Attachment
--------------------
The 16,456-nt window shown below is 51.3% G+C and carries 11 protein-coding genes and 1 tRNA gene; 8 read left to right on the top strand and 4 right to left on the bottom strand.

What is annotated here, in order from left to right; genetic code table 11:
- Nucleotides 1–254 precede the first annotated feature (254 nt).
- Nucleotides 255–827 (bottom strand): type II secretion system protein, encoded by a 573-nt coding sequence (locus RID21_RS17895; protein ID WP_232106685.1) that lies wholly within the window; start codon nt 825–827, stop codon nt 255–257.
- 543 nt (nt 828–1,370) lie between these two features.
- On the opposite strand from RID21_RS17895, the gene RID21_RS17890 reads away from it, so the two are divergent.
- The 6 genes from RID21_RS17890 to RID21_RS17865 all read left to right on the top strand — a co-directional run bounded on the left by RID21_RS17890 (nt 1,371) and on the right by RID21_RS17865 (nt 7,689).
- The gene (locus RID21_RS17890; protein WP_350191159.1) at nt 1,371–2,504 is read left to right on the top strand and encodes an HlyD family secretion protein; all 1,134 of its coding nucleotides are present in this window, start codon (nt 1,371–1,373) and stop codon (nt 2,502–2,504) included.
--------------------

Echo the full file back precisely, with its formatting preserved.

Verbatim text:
The 16,456-nt window shown below is 51.3% G+C and carries 11 protein-coding genes and 1 tRNA gene; 8 read left to right on the top strand and 4 right to left on the bottom strand.

What is annotated here, in order from left to right; genetic code table 11:
- Nucleotides 1–254 precede the first annotated feature (254 nt).
- Nucleotides 255–827 (bottom strand): type II secretion system protein, encoded by a 573-nt coding sequence (locus RID21_RS17895; protein ID WP_232106685.1) that lies wholly within the window; start codon nt 825–827, stop codon nt 255–257.
- 543 nt (nt 828–1,370) lie between these two features.
- On the opposite strand from RID21_RS17895, the gene RID21_RS17890 reads away from it, so the two are divergent.
- The 6 genes from RID21_RS17890 to RID21_RS17865 all read left to right on the top strand — a co-directional run bounded on the left by RID21_RS17890 (nt 1,371) and on the right by RID21_RS17865 (nt 7,689).
- The gene (locus RID21_RS17890; protein WP_350191159.1) at nt 1,371–2,504 is read left to right on the top strand and encodes an HlyD family secretion protein; all 1,134 of its coding nucleotides are present in this window, start codon (nt 1,371–1,373) and stop codon (nt 2,502–2,504) included.